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The Telegram
  • Editorial: The return of ‘Mediscare’

  • Democrats immediately attacked Ryan as the author of a plan to "end Medicare as we know it." Republicans responded by attacking President Barack Obama for having "robbed" Medicare of $716 billion. Democrats responded by saying the same $716 billion in cuts to projected Medicare increases over 10 years are included in Ryan's budget.

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  • Like many, we had hoped the entry of GOP vice presidential candidate Paul Ryan into the campaign might encourage an honest debate on serious issues facing the nation.
    The proposals Ryan forged as chairman of the House Budget Committee provide useful specifics that could focus the electorate on difficult choices, particularly on Medicare and other entitlements.
    The fear was that, as in campaigns past, entitlements would ratchet up political demogoguery, leading to polarization, not resolution. So far, that seems to be the case.
    Democrats immediately attacked Ryan as the author of a plan to "end Medicare as we know it." Republicans responded by attacking President Barack Obama for having "robbed" Medicare of $716 billion. Democrats responded by saying the same $716 billion in cuts to projected Medicare increases over 10 years are included in Ryan's budget.
    Now Romney has responded with a pledge to restore the $716 billion to the Medicare trust fund if elected, but he doesn’t say where he’d get the money. If he restored the funds – Romney’s repeated promises to “repeal” the Affordable Care Act never explains how he would do it – it would move Medicare nearly 10 years closer to bankruptcy.
    Thus, what could be a worthwhile discussion of how to reduce out-of-control spending on a vital program has again been reduced to pandering promises not to change anything.
    The Medicare cuts in the ACA come in the form of reduced payments to health care providers and insurers, not direct cuts in benefits. The act also brings enhancements to Medicare coverage, closing the “donut hole” limiting prescription drug benefits, and coveing preventive care without co-payments.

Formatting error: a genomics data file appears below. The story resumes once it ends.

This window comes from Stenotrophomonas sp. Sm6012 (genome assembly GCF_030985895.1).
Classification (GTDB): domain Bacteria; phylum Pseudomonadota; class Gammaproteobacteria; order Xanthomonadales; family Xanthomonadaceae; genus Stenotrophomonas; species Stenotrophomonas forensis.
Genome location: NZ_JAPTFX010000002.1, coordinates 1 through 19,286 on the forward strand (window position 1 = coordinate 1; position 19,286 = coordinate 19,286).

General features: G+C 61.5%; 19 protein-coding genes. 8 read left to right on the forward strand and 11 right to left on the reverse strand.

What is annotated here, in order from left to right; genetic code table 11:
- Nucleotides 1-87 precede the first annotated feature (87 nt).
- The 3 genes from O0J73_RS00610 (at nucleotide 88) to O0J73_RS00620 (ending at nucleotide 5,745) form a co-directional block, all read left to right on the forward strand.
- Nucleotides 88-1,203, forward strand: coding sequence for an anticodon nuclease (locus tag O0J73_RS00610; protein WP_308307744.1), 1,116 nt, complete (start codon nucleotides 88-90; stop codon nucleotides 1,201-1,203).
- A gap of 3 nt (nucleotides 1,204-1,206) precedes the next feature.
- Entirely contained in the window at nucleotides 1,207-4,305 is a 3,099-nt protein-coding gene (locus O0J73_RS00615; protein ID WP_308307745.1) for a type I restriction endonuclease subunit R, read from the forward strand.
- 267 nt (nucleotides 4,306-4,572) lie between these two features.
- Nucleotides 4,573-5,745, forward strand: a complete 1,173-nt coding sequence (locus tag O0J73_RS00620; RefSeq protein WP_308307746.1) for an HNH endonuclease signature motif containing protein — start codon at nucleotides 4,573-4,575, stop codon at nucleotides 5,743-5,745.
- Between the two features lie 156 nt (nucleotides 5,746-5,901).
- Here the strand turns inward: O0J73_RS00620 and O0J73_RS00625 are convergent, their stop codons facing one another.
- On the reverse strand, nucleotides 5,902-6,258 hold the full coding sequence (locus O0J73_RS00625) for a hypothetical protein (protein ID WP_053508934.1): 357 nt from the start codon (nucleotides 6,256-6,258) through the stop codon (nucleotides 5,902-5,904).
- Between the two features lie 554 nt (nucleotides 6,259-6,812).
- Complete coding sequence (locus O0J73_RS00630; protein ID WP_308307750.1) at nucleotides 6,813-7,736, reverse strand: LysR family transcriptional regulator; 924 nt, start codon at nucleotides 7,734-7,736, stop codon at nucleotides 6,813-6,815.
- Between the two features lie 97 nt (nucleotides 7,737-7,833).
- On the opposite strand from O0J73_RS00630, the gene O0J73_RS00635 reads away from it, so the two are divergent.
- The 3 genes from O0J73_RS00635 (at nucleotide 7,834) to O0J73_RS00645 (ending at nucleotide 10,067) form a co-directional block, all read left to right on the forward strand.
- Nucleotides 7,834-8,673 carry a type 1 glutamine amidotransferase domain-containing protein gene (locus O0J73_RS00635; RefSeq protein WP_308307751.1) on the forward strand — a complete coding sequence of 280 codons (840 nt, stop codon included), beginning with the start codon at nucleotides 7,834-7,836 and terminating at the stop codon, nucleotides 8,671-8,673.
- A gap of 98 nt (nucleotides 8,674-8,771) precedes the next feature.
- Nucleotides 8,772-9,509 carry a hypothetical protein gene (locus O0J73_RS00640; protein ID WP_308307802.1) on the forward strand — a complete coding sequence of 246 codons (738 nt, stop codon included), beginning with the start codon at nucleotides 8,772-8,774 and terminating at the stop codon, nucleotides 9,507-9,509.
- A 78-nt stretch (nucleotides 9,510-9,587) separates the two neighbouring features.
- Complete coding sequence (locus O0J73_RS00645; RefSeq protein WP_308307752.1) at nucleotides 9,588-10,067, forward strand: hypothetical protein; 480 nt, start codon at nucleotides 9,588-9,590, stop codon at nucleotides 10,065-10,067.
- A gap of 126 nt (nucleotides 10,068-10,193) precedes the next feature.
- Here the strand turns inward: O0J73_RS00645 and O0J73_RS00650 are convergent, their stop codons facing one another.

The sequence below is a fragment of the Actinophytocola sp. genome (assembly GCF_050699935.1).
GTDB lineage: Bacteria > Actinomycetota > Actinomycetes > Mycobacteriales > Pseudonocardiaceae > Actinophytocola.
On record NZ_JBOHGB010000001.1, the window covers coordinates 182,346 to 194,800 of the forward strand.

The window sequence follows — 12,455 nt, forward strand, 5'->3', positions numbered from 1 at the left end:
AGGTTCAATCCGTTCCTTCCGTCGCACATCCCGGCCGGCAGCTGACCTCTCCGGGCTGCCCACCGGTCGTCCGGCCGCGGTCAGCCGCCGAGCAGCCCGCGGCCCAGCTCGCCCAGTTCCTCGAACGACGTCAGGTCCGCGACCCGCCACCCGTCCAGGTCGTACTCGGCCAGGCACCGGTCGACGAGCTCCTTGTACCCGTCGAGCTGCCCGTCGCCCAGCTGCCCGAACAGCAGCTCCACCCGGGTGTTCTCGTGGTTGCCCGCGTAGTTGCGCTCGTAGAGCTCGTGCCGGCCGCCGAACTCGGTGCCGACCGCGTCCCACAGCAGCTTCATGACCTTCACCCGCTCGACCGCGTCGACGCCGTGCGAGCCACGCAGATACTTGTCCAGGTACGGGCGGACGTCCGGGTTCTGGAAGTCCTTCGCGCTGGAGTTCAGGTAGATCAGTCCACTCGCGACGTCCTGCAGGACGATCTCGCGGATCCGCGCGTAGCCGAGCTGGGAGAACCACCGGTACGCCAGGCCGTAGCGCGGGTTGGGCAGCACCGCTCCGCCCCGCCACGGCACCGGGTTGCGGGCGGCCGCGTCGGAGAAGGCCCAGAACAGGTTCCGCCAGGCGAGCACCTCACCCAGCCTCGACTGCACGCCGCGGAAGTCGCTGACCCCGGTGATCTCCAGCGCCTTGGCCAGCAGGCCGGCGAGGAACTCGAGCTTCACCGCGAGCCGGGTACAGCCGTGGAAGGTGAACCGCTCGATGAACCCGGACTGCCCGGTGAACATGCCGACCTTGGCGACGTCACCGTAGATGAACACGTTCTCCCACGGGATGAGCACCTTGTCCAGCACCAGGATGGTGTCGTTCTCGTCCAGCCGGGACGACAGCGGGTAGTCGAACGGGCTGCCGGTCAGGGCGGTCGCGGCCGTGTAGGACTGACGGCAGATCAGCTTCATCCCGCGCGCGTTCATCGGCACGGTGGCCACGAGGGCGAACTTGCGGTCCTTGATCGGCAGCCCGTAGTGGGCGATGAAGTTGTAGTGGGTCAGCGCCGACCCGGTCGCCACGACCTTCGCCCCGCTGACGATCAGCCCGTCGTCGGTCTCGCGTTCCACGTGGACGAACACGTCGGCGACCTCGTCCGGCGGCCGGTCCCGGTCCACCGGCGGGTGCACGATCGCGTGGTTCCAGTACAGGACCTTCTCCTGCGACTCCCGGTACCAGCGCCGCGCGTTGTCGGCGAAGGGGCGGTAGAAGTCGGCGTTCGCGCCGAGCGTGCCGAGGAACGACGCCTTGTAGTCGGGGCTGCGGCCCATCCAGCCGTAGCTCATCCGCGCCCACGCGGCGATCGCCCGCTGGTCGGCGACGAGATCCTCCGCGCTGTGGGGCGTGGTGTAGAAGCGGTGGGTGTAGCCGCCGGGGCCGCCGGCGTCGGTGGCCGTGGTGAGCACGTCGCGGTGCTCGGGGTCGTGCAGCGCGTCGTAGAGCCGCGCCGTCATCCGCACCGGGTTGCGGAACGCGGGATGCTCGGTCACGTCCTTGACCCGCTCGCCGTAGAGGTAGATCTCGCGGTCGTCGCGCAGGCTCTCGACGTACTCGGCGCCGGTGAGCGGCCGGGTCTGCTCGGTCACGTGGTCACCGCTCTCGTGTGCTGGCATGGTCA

But in the long run, the most important Medicare initiatives are pilot programs that aim to reduce cost increases through health information technology, better coordination of care, payment system reforms and the creation of the Independent Payment Advisory Board.
    The IPAB, while demonized by Republicans, is based on a simple premise: Independent medical experts, not politicians, ought to make decisions about saving money while protecting the quality of care. For starters, the taxpayers shouldn’t be paying for treatments that don’t work.
    The long run is where the distinction between the candidates is most clear. Under Obama, the government, as the largest purchaser of health care, takes the lead in keeping costs from rising too fast.  Under the voucher approach favored by Romney and Ryan, the government’s contribution to seniors’ medical bills would be capped, removing its incentive to restrain costs. If costs rise beyond those limits, it’s up to consumers to find savings or pick up the difference.
    There is room for debate on those approaches, and maybe even room for compromise. We’d rather see both candidates promise to pursue common ground on long-term Medicare reforms in the next Congress. But that’s not likely. For now, “Mediscare” is back, and there’s no room in the debate for common ground, or common sense.
    Page 2 of 2 - -- MetroWest Daily News (Mass.)
     

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